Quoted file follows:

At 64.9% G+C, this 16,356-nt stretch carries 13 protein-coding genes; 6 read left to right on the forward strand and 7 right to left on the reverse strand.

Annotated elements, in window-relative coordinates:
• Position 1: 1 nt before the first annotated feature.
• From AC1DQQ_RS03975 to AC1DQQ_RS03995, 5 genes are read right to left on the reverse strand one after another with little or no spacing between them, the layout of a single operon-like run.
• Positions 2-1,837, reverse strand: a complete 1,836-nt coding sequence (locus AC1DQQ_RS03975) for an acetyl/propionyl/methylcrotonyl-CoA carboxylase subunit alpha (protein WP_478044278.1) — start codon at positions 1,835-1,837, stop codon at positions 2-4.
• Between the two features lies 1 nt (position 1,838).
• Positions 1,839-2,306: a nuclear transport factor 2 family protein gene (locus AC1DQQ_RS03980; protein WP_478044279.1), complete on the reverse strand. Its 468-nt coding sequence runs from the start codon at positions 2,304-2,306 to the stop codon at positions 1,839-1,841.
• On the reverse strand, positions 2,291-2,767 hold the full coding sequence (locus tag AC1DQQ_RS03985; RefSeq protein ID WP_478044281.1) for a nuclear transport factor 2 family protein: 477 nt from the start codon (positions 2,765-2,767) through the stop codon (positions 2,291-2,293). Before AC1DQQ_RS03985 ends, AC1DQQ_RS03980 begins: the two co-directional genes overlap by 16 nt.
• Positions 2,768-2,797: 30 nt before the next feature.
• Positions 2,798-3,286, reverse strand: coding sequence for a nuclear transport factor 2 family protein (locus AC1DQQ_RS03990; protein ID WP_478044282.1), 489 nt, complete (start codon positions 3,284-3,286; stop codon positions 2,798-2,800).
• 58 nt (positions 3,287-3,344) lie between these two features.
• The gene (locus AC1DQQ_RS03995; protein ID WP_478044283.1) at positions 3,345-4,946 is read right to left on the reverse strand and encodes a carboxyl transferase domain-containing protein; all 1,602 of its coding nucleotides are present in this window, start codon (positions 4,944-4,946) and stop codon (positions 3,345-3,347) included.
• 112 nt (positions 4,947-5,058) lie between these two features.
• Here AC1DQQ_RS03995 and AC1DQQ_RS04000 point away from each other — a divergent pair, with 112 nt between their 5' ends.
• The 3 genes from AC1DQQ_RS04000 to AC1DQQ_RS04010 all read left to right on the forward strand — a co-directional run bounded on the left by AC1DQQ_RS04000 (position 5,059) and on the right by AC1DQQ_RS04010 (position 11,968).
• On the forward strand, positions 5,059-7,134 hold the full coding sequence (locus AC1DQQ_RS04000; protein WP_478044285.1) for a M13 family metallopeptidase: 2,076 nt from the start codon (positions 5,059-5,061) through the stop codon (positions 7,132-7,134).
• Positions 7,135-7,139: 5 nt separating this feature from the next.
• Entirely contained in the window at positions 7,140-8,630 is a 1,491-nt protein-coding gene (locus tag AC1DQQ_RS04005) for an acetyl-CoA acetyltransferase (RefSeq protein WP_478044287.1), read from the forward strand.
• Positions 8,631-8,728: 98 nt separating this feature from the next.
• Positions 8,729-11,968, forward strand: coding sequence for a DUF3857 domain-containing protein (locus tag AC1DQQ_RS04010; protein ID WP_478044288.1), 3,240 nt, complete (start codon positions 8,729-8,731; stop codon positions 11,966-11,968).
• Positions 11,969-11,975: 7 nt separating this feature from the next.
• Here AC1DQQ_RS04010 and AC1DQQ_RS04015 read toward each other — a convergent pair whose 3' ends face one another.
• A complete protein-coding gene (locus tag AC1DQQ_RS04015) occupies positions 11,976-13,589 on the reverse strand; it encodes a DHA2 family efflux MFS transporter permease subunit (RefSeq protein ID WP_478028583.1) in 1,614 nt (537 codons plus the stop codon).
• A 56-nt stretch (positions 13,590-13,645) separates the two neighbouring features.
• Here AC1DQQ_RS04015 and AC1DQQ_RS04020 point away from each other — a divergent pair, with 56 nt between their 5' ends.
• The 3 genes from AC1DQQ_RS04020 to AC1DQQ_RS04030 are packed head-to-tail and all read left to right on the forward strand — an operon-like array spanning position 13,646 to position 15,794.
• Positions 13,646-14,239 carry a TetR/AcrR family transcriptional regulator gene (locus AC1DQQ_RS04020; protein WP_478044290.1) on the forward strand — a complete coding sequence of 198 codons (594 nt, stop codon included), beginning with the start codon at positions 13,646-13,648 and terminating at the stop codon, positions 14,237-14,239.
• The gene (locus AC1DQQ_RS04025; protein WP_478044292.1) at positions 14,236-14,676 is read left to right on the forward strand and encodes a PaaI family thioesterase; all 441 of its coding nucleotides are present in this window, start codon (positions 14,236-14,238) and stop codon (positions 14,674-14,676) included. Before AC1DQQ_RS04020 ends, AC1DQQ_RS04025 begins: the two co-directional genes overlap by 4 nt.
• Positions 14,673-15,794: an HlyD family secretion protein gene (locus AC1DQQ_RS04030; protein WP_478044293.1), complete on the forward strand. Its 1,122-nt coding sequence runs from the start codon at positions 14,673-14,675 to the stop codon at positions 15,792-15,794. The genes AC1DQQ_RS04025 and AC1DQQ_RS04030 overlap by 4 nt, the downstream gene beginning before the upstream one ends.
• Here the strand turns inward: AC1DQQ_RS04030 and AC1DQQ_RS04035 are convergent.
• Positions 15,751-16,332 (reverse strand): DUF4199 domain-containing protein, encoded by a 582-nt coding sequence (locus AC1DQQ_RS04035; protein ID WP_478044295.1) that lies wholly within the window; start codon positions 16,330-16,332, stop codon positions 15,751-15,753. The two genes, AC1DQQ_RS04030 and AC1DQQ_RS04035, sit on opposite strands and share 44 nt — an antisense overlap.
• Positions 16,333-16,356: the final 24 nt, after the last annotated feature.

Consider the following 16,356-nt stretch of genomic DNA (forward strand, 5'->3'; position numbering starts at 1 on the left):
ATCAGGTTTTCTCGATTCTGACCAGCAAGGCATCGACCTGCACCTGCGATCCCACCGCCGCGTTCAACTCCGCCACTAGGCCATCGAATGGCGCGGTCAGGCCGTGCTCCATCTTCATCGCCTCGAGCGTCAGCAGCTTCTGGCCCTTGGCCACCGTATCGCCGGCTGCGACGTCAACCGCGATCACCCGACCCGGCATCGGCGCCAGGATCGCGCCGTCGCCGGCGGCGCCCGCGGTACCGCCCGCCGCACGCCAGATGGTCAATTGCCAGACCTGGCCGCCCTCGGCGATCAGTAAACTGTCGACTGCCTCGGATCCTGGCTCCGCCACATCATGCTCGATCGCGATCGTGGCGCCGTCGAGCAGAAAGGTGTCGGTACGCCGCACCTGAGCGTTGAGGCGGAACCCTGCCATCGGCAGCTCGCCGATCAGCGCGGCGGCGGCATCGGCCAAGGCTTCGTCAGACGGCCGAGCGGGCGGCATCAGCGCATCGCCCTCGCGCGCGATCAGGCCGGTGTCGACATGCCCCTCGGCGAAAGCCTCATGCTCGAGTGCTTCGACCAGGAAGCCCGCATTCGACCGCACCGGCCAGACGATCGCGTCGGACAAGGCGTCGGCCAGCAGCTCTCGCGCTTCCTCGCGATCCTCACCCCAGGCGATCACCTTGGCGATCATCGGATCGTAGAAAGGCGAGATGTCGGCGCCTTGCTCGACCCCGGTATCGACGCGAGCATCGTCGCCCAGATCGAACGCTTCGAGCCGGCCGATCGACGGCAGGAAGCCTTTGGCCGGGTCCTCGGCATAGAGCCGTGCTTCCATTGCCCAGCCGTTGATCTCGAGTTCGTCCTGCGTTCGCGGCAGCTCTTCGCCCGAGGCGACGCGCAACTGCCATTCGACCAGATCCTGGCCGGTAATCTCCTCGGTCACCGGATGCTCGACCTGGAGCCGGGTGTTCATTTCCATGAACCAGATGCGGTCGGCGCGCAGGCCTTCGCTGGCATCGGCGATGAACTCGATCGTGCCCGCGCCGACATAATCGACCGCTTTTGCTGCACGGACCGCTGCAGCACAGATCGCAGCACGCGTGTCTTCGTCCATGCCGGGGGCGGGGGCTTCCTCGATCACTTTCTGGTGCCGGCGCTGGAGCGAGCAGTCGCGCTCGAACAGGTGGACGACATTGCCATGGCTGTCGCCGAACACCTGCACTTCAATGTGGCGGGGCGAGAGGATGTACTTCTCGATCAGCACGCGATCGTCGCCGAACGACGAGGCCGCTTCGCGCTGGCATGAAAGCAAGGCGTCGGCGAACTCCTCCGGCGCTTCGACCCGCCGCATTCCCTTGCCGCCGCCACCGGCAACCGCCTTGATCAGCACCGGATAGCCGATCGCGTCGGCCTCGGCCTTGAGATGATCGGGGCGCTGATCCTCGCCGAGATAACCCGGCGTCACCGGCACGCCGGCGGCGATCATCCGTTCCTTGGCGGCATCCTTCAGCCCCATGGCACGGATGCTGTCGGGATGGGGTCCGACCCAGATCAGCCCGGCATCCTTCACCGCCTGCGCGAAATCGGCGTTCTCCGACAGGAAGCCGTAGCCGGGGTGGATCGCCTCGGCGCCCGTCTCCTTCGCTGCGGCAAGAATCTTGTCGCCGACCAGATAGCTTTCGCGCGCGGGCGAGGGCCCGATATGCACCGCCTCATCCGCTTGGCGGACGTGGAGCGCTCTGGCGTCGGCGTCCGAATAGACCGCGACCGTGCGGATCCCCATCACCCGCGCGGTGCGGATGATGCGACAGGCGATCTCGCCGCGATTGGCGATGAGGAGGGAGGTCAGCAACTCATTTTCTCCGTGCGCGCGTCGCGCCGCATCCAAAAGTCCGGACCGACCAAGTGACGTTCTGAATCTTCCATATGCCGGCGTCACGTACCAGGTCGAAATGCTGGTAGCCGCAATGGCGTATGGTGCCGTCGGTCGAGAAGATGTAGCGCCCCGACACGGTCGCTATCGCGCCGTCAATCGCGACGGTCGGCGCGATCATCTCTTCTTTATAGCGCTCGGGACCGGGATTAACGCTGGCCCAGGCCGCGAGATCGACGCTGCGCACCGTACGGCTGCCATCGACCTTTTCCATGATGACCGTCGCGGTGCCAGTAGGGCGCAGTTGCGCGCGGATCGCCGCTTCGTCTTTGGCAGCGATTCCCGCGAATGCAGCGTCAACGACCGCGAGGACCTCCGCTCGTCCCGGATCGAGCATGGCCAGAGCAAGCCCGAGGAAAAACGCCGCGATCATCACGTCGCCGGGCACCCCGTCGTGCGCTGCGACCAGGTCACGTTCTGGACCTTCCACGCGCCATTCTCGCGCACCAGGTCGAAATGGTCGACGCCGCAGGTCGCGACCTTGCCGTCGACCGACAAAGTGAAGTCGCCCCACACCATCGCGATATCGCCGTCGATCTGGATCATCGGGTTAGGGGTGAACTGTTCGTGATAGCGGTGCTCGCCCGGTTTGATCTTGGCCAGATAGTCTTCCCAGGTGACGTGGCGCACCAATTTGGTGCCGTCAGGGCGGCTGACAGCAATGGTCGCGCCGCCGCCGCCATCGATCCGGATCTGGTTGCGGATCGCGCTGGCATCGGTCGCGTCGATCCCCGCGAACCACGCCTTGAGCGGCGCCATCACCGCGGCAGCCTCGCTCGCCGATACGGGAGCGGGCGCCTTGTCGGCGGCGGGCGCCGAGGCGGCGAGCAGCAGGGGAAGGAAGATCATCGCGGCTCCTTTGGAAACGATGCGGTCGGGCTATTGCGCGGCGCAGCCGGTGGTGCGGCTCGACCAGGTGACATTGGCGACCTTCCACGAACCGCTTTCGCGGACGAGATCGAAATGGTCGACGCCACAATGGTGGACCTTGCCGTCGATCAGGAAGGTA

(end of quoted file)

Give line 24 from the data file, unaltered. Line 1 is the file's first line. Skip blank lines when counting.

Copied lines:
• A 56-nt stretch (positions 13,590-13,645) separates the two neighbouring features.